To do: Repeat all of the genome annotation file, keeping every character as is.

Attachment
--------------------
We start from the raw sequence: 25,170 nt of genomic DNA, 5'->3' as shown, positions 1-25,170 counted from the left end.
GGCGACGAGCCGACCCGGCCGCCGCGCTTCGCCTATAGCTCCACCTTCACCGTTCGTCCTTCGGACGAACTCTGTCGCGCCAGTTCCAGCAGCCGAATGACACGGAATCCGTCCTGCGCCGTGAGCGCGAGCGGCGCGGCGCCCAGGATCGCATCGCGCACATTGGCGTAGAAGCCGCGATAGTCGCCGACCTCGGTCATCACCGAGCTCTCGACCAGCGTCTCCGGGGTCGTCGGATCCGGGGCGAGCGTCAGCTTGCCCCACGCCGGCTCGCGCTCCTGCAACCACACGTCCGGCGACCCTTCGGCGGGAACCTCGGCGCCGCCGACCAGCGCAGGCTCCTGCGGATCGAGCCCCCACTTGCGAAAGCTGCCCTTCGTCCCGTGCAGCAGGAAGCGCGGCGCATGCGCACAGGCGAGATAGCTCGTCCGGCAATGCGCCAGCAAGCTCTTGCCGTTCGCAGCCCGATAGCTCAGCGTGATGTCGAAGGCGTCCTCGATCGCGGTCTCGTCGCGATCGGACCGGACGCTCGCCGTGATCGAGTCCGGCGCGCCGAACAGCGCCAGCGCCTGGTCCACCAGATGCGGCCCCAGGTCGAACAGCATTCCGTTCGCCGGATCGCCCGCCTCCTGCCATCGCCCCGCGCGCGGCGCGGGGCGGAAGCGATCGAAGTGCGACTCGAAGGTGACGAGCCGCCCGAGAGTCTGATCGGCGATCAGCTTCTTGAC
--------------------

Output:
We start from the raw sequence: 25,170 nt of genomic DNA, 5'->3' as shown, positions 1-25,170 counted from the left end.
GGCGACGAGCCGACCCGGCCGCCGCGCTTCGCCTATAGCTCCACCTTCACCGTTCGTCCTTCGGACGAACTCTGTCGCGCCAGTTCCAGCAGCCGAATGACACGGAATCCGTCCTGCGCCGTGAGCGCGAGCGGCGCGGCGCCCAGGATCGCATCGCGCACATTGGCGTAGAAGCCGCGATAGTCGCCGACCTCGGTCATCACCGAGCTCTCGACCAGCGTCTCCGGGGTCGTCGGATCCGGGGCGAGCGTCAGCTTGCCCCACGCCGGCTCGCGCTCCTGCAACCACACGTCCGGCGACCCTTCGGCGGGAACCTCGGCGCCGCCGACCAGCGCAGGCTCCTGCGGATCGAGCCCCCACTTGCGAAAGCTGCCCTTCGTCCCGTGCAGCAGGAAGCGCGGCGCATGCGCACAGGCGAGATAGCTCGTCCGGCAATGCGCCAGCAAGCTCTTGCCGTTCGCAGCCCGATAGCTCAGCGTGATGTCGAAGGCGTCCTCGATCGCGGTCTCGTCGCGATCGGACCGGACGCTCGCCGTGATCGAGTCCGGCGCGCCGAACAGCGCCAGCGCCTGGTCCACCAGATGCGGCCCCAGGTCGAACAGCATTCCGTTCGCCGGATCGCCCGCCTCCTGCCATCGCCCCGCGCGCGGCGCGGGGCGGAAGCGATCGAAGTGCGACTCGAAGGTGACGAGCCGCCCGAGAGTCTGATCGGCGATCAGCTTCTTGAC